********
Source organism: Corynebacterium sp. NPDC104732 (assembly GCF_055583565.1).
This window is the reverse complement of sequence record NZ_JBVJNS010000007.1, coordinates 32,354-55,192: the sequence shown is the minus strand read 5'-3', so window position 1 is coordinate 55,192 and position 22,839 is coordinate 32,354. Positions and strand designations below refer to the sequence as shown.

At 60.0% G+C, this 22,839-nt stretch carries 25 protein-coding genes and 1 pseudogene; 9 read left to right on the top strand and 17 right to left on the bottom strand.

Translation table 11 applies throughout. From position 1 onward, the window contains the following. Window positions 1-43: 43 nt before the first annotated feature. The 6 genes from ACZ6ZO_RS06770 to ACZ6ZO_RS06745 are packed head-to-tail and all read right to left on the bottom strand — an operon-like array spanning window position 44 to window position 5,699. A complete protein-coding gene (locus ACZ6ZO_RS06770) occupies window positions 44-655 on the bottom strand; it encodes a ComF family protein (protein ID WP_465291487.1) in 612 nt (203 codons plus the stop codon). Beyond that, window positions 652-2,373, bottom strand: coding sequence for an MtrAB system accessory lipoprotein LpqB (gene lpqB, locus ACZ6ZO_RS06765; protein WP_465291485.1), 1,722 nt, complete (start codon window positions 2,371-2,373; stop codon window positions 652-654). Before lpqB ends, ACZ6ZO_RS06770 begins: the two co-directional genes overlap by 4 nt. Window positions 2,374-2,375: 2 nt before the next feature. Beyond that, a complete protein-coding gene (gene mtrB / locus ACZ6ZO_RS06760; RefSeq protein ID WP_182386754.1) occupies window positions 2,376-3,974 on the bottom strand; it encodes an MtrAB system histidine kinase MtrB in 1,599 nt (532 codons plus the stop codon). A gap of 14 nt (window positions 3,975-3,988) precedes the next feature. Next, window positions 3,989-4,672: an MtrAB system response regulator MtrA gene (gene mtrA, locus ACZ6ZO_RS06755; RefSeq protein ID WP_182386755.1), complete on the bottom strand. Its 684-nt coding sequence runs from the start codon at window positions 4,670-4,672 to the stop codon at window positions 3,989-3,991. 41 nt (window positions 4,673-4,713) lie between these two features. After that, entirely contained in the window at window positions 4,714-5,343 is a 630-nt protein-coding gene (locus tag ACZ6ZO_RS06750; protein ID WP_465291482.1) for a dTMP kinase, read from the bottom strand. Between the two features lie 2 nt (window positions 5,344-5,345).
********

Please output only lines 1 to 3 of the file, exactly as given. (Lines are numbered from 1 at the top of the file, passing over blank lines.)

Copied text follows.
Source organism: Corynebacterium sp. NPDC104732 (assembly GCF_055583565.1).
This window is the reverse complement of sequence record NZ_JBVJNS010000007.1, coordinates 32,354-55,192: the sequence shown is the minus strand read 5'-3', so window position 1 is coordinate 55,192 and position 22,839 is coordinate 32,354. Positions and strand designations below refer to the sequence as shown.

At 60.0% G+C, this 22,839-nt stretch carries 25 protein-coding genes and 1 pseudogene; 9 read left to right on the top strand and 17 right to left on the bottom strand.